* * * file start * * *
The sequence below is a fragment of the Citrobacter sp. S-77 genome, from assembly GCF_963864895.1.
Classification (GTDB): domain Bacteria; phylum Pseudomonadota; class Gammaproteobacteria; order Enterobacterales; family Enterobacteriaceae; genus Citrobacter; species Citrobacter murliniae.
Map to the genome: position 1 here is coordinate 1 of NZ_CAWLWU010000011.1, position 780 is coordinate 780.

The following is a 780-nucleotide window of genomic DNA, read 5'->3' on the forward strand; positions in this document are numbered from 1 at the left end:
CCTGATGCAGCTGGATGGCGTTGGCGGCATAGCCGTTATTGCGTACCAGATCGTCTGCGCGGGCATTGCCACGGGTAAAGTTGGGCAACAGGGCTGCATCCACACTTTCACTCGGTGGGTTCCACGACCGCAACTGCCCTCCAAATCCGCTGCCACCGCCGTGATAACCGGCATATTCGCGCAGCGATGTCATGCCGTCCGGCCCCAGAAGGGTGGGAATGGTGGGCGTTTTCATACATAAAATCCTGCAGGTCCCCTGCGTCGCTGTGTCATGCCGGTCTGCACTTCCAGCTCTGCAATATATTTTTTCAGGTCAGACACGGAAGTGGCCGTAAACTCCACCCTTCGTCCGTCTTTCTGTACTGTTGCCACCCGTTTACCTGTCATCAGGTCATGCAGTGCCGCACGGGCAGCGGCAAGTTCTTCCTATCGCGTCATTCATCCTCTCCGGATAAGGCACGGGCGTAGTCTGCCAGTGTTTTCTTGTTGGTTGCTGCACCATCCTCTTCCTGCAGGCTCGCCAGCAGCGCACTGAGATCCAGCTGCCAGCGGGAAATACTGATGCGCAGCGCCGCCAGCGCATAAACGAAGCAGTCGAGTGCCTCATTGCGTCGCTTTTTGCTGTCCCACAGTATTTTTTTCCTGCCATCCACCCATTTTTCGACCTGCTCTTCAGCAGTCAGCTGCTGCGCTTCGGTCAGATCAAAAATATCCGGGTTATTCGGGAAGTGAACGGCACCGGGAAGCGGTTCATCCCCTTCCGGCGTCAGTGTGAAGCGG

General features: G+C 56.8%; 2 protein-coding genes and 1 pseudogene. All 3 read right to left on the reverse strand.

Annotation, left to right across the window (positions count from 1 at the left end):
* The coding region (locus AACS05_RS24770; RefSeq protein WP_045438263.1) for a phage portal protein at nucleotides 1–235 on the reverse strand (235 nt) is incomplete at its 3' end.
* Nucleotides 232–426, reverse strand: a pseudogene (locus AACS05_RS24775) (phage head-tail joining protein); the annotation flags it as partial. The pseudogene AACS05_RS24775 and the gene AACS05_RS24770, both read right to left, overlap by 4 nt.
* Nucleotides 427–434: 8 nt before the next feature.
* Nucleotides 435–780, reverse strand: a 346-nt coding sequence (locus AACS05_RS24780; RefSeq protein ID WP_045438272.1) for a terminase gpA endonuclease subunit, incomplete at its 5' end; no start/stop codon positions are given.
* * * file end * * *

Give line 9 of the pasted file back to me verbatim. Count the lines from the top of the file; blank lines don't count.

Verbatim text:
* Nucleotides 232–426, reverse strand: a pseudogene (locus AACS05_RS24775) (phage head-tail joining protein); the annotation flags it as partial. The pseudogene AACS05_RS24775 and the gene AACS05_RS24770, both read right to left, overlap by 4 nt.